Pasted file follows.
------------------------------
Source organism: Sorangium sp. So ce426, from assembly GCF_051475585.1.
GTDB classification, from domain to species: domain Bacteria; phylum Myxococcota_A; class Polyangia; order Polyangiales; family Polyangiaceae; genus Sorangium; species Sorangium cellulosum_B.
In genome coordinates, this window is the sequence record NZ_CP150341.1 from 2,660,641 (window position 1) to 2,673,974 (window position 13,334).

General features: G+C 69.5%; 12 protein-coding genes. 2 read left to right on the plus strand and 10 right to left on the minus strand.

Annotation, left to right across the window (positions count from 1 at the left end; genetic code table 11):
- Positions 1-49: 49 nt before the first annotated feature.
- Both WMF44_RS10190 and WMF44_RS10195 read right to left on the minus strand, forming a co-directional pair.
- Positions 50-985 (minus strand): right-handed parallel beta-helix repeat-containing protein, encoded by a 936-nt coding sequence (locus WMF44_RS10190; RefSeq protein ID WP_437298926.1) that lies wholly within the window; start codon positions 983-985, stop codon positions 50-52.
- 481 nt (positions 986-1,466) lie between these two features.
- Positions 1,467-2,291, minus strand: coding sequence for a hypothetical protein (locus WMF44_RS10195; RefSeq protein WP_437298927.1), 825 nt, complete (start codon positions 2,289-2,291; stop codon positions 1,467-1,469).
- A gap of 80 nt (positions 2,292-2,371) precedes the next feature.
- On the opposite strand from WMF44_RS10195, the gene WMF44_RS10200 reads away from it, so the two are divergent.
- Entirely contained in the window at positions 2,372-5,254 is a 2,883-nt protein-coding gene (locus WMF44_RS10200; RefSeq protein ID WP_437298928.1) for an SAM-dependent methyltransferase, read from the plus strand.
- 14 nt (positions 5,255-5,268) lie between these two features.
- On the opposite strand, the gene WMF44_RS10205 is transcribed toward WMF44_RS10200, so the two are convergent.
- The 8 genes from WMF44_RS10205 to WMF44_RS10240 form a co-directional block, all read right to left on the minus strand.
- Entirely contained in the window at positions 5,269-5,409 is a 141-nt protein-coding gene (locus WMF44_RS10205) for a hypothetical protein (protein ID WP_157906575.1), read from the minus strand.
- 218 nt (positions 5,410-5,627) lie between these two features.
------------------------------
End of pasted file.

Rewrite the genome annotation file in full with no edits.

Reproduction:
Source organism: Sorangium sp. So ce426, from assembly GCF_051475585.1.
GTDB classification, from domain to species: domain Bacteria; phylum Myxococcota_A; class Polyangia; order Polyangiales; family Polyangiaceae; genus Sorangium; species Sorangium cellulosum_B.
In genome coordinates, this window is the sequence record NZ_CP150341.1 from 2,660,641 (window position 1) to 2,673,974 (window position 13,334).

General features: G+C 69.5%; 12 protein-coding genes. 2 read left to right on the plus strand and 10 right to left on the minus strand.

Annotation, left to right across the window (positions count from 1 at the left end; genetic code table 11):
- Positions 1-49: 49 nt before the first annotated feature.
- Both WMF44_RS10190 and WMF44_RS10195 read right to left on the minus strand, forming a co-directional pair.
- Positions 50-985 (minus strand): right-handed parallel beta-helix repeat-containing protein, encoded by a 936-nt coding sequence (locus WMF44_RS10190; RefSeq protein ID WP_437298926.1) that lies wholly within the window; start codon positions 983-985, stop codon positions 50-52.
- 481 nt (positions 986-1,466) lie between these two features.
- Positions 1,467-2,291, minus strand: coding sequence for a hypothetical protein (locus WMF44_RS10195; RefSeq protein WP_437298927.1), 825 nt, complete (start codon positions 2,289-2,291; stop codon positions 1,467-1,469).
- A gap of 80 nt (positions 2,292-2,371) precedes the next feature.
- On the opposite strand from WMF44_RS10195, the gene WMF44_RS10200 reads away from it, so the two are divergent.
- Entirely contained in the window at positions 2,372-5,254 is a 2,883-nt protein-coding gene (locus WMF44_RS10200; RefSeq protein ID WP_437298928.1) for an SAM-dependent methyltransferase, read from the plus strand.
- 14 nt (positions 5,255-5,268) lie between these two features.
- On the opposite strand, the gene WMF44_RS10205 is transcribed toward WMF44_RS10200, so the two are convergent.
- The 8 genes from WMF44_RS10205 to WMF44_RS10240 form a co-directional block, all read right to left on the minus strand.
- Entirely contained in the window at positions 5,269-5,409 is a 141-nt protein-coding gene (locus WMF44_RS10205) for a hypothetical protein (protein ID WP_157906575.1), read from the minus strand.
- 218 nt (positions 5,410-5,627) lie between these two features.